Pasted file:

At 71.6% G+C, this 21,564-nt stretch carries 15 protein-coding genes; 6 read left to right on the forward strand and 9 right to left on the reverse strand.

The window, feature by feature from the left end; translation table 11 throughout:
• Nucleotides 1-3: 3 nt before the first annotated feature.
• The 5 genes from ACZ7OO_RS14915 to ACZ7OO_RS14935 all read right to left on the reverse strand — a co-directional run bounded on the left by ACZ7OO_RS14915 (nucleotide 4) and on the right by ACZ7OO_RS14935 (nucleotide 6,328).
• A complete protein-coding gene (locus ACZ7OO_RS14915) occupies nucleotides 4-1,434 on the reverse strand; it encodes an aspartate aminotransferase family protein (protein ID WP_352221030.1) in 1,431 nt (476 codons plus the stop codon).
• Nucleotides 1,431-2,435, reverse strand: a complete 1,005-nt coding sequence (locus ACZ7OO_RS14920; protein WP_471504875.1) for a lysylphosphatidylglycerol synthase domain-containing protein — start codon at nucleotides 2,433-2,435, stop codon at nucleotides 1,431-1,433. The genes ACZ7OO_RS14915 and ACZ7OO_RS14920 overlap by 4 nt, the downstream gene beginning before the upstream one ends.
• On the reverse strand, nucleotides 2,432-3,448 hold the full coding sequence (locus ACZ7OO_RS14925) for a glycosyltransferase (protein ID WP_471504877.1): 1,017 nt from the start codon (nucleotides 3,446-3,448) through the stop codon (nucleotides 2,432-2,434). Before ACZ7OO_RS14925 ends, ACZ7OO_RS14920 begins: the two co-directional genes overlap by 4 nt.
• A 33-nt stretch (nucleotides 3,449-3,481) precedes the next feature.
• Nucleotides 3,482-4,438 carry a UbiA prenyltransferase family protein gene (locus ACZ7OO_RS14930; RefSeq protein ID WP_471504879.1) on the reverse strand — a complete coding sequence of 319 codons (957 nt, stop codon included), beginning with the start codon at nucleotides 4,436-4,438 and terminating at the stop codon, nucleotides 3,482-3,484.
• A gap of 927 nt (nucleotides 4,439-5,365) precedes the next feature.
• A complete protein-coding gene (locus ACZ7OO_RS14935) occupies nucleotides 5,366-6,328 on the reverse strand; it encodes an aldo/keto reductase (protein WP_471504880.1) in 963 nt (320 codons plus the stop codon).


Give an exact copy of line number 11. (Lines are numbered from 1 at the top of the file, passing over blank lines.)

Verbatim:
• A complete protein-coding gene (locus ACZ7OO_RS14935) occupies nucleotides 5,366-6,328 on the reverse strand; it encodes an aldo/keto reductase (protein WP_471504880.1) in 963 nt (320 codons plus the stop codon).